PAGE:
Small business owners will need to use the new rate to calculate super on payments made to employees on or after July 1, even if some or all of the pay period is for work done before July 1. The SG rate is legislated to increase to 12 percent by 2025.
Employers are responsible for checking their payroll and accounting systems have been updated to ensure they correctly calculate their employee’s super guarantee entitlement. Payments must be received by the employee’s super fund by July 28.
[For more information: https://www.ato.gov.au/business/super-for-employers/paying-super-contributions/how-much-super-to-pay/ ]
National Minimum Wage and award rate
The National Minimum Wage will increase to $882.80 per week, or $23.23 per hour.
Award rates of pay will increase by 5.75 percent.
Both changes are effective from the first full pay period starting on or after July 1 and more information is available on the Fair Work Ombudsman’s website: https://www.fairwork.gov.au/newsroom/news/awr-2023
Small businesses can sign up to email updates from the Fair Work Ombudsman and can use its Pay and Conditions Tool and pay guides.
The Fair Work Commission has also made a decision to increase minimum wages by 15 percent for some employees working in aged care from June 30. This is separate to the annual wage review.
[For more information: https://www.fairwork.gov.au/newsroom/news/15-per-cent-wage-increase-aged-care-sector ]
PAYG and GST uplift rate
The Australian Government will reduce the PAYG and GST uplift on quarterly payments from what would have been 12 percent to 6 percent for the 2023-24 income year in a move that should help assist cash flow for small businesses.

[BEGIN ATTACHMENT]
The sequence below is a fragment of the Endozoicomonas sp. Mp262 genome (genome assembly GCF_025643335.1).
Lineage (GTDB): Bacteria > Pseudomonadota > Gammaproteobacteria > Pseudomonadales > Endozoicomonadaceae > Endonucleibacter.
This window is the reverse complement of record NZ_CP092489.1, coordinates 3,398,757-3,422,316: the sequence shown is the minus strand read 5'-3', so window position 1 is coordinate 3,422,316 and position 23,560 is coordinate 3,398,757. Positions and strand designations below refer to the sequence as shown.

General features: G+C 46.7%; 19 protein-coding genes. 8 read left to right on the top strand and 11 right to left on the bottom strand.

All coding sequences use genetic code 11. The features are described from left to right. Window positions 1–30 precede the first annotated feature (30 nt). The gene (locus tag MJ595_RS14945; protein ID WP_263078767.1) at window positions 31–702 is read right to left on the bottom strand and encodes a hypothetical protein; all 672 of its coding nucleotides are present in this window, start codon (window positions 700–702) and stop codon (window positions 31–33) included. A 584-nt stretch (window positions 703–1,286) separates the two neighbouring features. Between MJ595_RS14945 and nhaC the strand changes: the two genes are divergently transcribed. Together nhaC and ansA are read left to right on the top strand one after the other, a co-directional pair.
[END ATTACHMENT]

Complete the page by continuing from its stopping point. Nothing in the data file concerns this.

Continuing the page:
Single Touch Payroll
Employers are required to finalise employees’ Single Touch Payroll (STP) data by July 14. The Tax Office advises small business owners to double check they are finalising STP data for the 2022-23 financial year.
It also says employers are required to report pay as you go (PAYG) withholding information every time they pay employees through Single Touch Payroll. From July 1,these amounts reported through STP will be used to pre-fill labels W1 and W2 in activity statements in ATO online services.
[For more information: https://www.ato.gov.au/Business/Single-Touch-Payroll/ATO-PAYG-withholding-pre-fill-for-activity-statements/ ]
Paid Parental Leave scheme
The entitlement of 18 weeks’ paid parental leave pay will be combined with the Dad and Partner Pay entitlement of two weeks’ pay. This means partnered couples will be able to claim up to 20 weeks of paid parental leave between them. Parents who are single at the time of their claim can access the full 20 weeks.
These changes affect employees whose baby is born or placed in their care on or after July 1.
[For more information: https://www.fairwork.gov.au/newsroom/news/changes-to-the-paid-parental-leave-scheme 2023 ]
Temporary Skilled Migration Income Threshold
The Temporary Skilled Migration Income Threshold (TSMIT) will increase from $53,900 to $70,000. This applies to employers who wish to nominate workers for subclass 482, 186 and 187 visas and they must meet certain salary and employment condition requirements to ensure overseas workers are paid no less than an Australian worker doing the same work in the same location, known as the annual market salary rate (AMSR).\
A useful end of financial year checklist for small business is available at: https://business.gov.au/finance/yearly-financial-tasks/end-of-financial-year-checklist
The Tax Office provides a Tax Time Tool Kit to assist small business to prepare their tax returns, which includes a directory of links to find information, tools, calculators and other support and resources. It will be available in early July at www.ato.gov.au
The ATO also provides a cash flow coaching kit, which is available at: https://www.ato.gov.au/Tax-professionals/Support-and-communication/In-detail/Cash-Flow-Coaching-Kit/